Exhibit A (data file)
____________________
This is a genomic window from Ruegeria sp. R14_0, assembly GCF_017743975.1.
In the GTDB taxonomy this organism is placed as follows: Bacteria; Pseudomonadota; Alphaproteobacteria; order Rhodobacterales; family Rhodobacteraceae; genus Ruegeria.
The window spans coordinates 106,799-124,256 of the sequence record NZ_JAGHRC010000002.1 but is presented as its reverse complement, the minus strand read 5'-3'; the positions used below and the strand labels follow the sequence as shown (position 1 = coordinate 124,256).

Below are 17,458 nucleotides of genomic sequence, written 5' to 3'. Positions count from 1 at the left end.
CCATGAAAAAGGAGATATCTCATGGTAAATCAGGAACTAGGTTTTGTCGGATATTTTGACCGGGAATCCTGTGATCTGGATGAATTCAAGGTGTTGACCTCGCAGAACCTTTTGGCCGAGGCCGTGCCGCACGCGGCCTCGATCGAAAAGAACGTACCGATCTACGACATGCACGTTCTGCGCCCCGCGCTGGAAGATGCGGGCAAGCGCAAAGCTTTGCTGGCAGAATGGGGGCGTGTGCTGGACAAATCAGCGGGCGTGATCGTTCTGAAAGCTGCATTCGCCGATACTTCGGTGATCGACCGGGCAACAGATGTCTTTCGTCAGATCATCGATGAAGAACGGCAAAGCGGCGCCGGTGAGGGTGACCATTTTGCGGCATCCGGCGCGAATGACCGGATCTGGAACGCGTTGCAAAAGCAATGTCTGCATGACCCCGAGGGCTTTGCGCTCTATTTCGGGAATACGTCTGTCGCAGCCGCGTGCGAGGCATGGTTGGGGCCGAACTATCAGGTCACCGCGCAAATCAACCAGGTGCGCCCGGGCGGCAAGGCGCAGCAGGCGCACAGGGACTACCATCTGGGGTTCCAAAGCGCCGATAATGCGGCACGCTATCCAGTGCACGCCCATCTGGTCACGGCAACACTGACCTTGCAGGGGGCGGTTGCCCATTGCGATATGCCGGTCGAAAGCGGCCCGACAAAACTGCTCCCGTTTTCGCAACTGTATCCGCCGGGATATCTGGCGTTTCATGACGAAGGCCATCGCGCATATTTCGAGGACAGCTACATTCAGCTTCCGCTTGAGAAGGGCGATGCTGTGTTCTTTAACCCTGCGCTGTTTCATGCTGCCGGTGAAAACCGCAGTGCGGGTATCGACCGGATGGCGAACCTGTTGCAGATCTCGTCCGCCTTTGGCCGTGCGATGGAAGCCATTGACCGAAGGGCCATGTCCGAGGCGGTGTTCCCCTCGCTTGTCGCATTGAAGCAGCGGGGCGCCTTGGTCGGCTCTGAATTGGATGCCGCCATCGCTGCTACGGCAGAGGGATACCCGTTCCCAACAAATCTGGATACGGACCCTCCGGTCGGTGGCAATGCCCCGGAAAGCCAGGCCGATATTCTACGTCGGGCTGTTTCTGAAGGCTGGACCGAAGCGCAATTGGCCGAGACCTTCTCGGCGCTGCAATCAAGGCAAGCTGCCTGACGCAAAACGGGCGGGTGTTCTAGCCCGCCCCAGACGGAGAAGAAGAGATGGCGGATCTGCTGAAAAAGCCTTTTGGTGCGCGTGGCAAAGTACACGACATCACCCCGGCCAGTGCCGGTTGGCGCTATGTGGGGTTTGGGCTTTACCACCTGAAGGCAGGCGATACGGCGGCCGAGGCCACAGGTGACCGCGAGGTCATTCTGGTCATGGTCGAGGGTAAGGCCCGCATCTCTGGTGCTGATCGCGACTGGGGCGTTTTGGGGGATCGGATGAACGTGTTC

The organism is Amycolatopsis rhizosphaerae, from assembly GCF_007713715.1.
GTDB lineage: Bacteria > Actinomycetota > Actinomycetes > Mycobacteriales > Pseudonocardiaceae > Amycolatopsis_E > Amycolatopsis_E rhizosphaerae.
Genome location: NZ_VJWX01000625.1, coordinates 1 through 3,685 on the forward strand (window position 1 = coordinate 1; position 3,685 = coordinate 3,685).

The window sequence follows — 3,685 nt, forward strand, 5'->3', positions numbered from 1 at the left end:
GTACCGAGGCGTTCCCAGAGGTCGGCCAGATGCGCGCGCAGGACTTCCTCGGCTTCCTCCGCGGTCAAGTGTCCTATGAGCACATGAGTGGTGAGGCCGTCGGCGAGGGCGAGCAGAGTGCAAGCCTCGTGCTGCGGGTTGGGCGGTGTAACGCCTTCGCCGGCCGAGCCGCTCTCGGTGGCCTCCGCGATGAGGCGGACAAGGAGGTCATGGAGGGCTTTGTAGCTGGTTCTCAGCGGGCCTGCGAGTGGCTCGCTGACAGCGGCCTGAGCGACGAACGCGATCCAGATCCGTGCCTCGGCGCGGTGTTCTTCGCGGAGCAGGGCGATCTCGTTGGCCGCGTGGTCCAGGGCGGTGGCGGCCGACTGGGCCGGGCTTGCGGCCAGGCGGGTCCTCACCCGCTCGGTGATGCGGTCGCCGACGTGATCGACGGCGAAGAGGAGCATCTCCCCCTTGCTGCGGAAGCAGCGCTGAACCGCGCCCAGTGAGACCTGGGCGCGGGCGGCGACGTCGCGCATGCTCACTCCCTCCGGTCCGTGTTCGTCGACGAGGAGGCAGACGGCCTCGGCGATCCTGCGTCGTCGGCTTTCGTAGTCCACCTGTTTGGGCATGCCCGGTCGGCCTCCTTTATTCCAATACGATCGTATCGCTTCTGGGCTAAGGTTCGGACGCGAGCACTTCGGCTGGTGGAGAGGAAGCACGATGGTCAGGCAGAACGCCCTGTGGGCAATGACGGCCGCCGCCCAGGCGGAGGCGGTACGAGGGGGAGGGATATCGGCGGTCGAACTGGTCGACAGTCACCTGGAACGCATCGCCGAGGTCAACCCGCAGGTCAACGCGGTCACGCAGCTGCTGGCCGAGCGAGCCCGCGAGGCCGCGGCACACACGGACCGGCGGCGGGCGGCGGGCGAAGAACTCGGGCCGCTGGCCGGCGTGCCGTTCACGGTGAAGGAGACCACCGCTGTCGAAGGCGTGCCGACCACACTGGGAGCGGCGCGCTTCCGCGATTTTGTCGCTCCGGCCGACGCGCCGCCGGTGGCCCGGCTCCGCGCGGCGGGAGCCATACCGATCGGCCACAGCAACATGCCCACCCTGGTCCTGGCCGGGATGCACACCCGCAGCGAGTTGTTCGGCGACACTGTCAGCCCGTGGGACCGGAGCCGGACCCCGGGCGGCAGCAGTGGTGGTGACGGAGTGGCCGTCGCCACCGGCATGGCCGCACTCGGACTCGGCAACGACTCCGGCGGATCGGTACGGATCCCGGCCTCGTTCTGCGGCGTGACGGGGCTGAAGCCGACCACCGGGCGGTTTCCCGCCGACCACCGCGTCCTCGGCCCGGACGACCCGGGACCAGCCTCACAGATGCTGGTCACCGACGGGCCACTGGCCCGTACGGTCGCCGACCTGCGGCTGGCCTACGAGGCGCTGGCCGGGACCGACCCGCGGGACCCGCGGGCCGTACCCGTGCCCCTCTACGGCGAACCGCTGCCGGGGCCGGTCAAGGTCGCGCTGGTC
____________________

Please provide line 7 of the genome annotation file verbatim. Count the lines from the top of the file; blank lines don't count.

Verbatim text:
GTDB lineage: Bacteria > Actinomycetota > Actinomycetes > Mycobacteriales > Pseudonocardiaceae > Amycolatopsis_E > Amycolatopsis_E rhizosphaerae.